The meteorite samples Orgueil (fall, 1864) and Murchison (fall, 1969) were obtained from the Natural History Museum, UK. Pristine Tagish Lake (fall, 2000) was provided by Dr. Mike Zolensky, NASA JSC. As falls, the meteorites have had no prolonged contact with liquid water since arrival on the Earth, precluding extensive terrestrial weathering effects on their lithium isotope composition. Despite the relative lack of terrestrial weathering in falls it must be noted that some alteration is possible during storage in scientific collections (e.g., Velbel and Palmer 2011). Samples were analyzed as whole rocks and leachates. Whole rock samples (approximately 5 mg) were finely ground using an agate pestle and mortar and dissolved in 1 mL of 15 N thermally distilled (TD) HNO3 and 4 mL TD HF, on a hotplate (130 °C, 24 h). This mixture was evaporated to incipient dryness, and 2 mL of 15 N TD HNO3 was added and refluxed (130 °C, 24 h), dried down, and then redissolved in 100 μL of 0.2 N TD HCl. Prior to leaching, loosely bound salts were removed from a finely ground approximately 30 mg subsample by ultrasonication with 1 mL of TD H2O (30 min) and centrifugation (×3). Lithium released from acetic-acid-soluble phases (carbonates, and poorly crystalline Fe-oxyhydroxides: Chan and Hein 2007; Wimpenny et al. 2010) was then obtained using 2 mL of 1 N TD acetic acid heated on a hotplate at 50 °C for 24 h, followed by centrifugation and washing in TD H2O (×3). The leachate and the wash solutions were combined before evaporation to dryness and dissolution in 100 μL 0.2 N TD HCl. Lithium was then separated from the sample matrix on a cation-exchange column (James and Palmer 2000).

Lithium isotope ratios were measured using a Nu Instruments multiple collector inductively coupled plasma mass spectrometer at The Open University, UK. Individual values represent a mean of 20 background-corrected ratios. δ7Li values for the whole rock data were obtained by measurements on a number of subsamples. δ7Li values for the acetic acid leachates were obtained by measurements on more than one occasion using the same subsample. Analyses were bracketed by measurement of the L-SVEC standard (Flesch et al. 1973). Internal precision on 7Li/6Li measurements is <±0.15‰ (2σ) for a 10 ppb solution and is <±0.65‰ (2σ) for a 2 ppb solution. External precision is ±0.66‰ (2σ), based on multiple (= 15) analyses of the GSJ JB-2 basalt standard reference material. Data are expressed as δ7Li values (in ‰) relative to the L-SVEC standard as follows:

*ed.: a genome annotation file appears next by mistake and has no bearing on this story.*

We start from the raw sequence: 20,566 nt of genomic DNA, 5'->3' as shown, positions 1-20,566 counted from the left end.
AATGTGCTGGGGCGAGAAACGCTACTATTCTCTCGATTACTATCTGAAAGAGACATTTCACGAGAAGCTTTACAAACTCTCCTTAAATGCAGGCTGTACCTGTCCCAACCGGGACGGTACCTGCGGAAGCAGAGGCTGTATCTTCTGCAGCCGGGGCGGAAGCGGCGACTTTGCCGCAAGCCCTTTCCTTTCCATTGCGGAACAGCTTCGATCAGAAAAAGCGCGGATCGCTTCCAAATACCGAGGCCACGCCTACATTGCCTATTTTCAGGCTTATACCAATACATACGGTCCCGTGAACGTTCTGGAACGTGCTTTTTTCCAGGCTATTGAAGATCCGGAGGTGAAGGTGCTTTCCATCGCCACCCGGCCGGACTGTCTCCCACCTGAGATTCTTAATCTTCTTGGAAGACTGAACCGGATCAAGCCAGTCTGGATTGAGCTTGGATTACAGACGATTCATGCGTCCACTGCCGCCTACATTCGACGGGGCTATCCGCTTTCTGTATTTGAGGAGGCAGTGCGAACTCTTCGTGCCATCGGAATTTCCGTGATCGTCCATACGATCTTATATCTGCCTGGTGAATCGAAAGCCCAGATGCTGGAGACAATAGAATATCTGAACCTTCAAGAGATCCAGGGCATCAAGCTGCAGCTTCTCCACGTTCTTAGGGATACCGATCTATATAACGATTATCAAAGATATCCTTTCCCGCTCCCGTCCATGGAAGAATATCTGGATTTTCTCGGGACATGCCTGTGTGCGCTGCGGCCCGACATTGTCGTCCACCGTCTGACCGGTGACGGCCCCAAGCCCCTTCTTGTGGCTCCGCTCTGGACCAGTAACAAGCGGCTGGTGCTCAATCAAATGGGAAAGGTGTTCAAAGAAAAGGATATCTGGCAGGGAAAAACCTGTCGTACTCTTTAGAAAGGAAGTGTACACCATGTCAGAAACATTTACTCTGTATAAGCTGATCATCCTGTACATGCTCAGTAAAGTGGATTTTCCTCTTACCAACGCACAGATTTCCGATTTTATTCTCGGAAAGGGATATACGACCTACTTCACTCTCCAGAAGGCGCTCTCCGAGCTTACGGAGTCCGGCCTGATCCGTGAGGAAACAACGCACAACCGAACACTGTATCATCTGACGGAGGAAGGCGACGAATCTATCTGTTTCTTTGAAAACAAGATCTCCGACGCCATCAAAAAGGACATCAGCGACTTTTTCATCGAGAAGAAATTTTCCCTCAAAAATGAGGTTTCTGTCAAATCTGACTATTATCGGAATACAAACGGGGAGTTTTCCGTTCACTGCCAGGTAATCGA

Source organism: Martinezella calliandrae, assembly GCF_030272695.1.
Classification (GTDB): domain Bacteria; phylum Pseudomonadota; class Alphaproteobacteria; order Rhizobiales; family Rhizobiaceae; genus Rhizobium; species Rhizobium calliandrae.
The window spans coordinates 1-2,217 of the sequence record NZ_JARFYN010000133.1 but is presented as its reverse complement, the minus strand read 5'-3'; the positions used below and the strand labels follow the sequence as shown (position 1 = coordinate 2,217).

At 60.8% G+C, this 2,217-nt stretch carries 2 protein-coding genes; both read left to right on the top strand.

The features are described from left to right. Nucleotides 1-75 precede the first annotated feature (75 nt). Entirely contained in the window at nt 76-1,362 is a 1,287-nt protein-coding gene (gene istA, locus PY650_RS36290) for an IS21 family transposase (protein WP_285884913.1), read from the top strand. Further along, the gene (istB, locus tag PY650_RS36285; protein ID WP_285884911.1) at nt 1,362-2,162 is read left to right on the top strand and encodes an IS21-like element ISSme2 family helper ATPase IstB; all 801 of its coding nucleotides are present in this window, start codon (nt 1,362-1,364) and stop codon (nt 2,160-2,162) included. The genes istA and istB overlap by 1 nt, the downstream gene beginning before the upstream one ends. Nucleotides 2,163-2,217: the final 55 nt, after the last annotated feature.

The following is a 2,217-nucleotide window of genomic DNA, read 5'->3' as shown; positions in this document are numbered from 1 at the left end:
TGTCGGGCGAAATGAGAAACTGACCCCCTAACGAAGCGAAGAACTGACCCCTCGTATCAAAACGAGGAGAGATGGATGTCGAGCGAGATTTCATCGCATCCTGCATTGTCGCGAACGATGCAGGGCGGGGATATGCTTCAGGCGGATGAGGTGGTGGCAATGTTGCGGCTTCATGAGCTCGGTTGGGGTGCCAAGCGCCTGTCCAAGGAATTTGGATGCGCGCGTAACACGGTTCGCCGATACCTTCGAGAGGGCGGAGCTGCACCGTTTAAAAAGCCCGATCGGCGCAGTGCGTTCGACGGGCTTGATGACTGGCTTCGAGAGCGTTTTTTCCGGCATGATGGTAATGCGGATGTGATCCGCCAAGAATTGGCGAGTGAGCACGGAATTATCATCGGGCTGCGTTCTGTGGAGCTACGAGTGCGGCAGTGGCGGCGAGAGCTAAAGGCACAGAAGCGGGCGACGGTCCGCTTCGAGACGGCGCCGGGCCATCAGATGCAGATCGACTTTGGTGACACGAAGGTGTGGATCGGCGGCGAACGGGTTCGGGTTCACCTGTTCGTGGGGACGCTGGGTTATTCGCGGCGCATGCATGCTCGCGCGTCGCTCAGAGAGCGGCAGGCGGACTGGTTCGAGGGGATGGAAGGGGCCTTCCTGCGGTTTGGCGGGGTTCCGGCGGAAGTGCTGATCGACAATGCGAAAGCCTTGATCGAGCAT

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Results and discussion

Whole Rock Values

Orgueil is a type 1 chondrite (CI), which has experienced extensive aqueous alteration causing most olivines and pyroxenes to be altered to hydrous phases (Du Fresne and Anders 1962; Zolensky et al. 2008). Murchison is a type 2 chondrite (CM), in which some anhydrous minerals remain unaltered, reflecting aqueous alteration at lower water to rock ratios and/or different temperatures (Clayton and Mayeda 1984, 1999; Zolensky et al. 1993, 2008; Leshin et al. 1997, 2001; Guo and Eiler 2007). Tagish Lake has characteristics similar to both type 1 CI and type 2 CM chondrites and is designated an ungrouped type 2 (Zolensky et al. 2002). Despite sharing a petrologic type with Murchison, Tagish Lake is distinct with features including relatively high concentrations of carbon, presolar grains, and carbonate, all of which suggest that it is derived from a different parent body with discrete starting materials (Hiroi et al. 2001).